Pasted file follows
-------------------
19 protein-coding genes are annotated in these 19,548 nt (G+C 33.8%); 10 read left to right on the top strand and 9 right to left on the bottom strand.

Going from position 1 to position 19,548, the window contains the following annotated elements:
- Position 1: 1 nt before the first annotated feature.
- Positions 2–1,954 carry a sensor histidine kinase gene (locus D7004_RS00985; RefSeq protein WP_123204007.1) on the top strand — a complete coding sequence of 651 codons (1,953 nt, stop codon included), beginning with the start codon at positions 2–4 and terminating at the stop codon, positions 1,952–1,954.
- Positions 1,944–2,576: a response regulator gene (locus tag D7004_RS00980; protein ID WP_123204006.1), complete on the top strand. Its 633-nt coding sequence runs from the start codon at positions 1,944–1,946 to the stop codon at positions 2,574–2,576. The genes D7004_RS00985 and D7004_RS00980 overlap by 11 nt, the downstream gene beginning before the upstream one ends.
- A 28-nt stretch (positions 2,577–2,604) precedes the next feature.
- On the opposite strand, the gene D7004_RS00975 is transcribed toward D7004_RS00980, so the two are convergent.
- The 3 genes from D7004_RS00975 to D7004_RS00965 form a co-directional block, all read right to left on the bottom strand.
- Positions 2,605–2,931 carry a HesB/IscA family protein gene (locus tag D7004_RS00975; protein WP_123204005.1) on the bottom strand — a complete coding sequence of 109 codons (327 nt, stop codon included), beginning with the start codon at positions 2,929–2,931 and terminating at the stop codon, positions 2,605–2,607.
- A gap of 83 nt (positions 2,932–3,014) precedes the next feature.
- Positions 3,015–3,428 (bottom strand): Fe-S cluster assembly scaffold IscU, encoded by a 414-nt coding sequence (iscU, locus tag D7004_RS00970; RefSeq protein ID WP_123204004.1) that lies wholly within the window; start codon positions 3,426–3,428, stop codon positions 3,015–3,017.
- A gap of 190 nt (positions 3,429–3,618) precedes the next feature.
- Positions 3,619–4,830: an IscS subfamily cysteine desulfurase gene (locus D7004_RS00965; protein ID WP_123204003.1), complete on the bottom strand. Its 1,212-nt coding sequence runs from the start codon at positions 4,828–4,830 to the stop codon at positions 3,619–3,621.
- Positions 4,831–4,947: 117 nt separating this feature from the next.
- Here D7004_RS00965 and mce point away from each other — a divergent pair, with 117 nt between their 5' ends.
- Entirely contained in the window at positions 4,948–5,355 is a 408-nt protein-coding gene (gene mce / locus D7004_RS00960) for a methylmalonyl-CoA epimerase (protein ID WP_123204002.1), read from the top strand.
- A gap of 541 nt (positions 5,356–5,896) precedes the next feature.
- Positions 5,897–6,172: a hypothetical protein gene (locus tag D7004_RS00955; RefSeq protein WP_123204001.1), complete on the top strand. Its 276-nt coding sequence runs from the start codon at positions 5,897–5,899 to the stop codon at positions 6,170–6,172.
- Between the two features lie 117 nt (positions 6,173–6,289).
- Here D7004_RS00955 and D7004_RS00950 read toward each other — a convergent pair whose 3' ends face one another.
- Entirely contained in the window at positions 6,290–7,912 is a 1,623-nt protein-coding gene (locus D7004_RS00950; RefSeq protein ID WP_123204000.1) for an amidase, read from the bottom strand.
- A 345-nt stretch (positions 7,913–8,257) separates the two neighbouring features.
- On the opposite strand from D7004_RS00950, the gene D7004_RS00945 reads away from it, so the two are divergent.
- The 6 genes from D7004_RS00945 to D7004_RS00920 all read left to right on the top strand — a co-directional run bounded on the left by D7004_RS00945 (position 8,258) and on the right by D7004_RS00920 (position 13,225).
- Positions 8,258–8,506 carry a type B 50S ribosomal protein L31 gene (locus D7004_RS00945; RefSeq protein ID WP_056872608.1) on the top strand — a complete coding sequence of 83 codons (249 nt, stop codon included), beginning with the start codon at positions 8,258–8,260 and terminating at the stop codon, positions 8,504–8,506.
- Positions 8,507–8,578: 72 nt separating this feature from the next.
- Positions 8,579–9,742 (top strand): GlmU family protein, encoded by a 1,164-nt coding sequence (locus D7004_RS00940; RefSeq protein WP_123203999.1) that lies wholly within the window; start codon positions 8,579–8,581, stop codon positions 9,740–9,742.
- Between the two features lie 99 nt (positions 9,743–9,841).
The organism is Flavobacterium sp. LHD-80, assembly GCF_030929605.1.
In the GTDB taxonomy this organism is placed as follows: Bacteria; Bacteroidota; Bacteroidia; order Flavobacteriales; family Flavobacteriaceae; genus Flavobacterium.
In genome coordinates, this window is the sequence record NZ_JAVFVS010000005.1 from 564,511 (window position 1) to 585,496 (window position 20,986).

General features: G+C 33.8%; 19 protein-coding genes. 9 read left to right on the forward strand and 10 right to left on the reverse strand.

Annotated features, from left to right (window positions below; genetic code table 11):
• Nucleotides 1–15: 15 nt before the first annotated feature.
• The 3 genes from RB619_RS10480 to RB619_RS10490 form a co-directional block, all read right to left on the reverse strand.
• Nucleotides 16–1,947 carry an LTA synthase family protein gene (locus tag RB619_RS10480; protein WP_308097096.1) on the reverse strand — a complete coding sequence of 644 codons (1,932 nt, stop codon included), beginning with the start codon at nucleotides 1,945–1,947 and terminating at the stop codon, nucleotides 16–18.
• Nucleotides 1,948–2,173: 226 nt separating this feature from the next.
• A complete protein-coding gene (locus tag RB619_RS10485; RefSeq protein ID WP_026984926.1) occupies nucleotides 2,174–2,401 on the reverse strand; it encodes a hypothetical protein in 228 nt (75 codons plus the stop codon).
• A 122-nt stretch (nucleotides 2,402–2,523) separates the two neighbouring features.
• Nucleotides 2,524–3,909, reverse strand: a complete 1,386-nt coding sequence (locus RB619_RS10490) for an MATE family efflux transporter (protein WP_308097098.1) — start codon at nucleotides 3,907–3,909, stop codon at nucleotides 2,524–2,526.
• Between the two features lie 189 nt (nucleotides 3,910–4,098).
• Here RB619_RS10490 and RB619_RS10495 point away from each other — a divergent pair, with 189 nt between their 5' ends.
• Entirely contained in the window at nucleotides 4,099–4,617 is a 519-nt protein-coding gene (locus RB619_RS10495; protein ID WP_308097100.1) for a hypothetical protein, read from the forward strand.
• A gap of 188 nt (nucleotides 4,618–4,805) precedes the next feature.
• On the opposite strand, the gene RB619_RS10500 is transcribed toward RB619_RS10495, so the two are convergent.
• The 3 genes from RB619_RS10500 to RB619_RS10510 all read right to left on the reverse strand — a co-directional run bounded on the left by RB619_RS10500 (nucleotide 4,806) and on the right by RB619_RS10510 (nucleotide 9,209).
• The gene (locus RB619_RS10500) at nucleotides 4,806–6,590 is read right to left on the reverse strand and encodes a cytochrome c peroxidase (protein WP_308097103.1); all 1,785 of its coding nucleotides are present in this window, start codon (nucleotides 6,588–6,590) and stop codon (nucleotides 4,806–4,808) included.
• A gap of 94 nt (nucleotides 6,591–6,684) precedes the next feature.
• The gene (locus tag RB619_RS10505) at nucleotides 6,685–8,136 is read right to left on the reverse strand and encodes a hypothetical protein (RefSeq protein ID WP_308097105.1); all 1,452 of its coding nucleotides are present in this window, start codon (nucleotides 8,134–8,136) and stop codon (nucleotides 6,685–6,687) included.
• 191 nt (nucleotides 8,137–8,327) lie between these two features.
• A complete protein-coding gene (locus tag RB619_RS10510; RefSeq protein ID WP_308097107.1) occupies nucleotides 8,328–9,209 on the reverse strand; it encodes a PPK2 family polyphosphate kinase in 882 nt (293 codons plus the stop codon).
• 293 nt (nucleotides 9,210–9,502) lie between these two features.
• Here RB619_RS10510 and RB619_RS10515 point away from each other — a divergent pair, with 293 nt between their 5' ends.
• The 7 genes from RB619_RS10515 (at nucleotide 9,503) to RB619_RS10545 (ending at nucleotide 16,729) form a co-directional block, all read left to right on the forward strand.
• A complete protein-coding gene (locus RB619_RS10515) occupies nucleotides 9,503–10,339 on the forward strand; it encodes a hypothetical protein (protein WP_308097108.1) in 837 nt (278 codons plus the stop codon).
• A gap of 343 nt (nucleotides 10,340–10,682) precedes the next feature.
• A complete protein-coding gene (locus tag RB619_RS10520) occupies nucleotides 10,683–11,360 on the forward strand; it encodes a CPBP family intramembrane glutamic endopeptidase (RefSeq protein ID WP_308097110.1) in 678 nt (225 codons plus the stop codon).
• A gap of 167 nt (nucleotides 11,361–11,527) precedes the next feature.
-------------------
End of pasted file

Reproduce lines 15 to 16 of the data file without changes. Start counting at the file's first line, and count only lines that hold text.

- Here D7004_RS00965 and mce point away from each other — a divergent pair, with 117 nt between their 5' ends.
- Entirely contained in the window at positions 4,948–5,355 is a 408-nt protein-coding gene (gene mce / locus D7004_RS00960) for a methylmalonyl-CoA epimerase (protein ID WP_123204002.1), read from the top strand.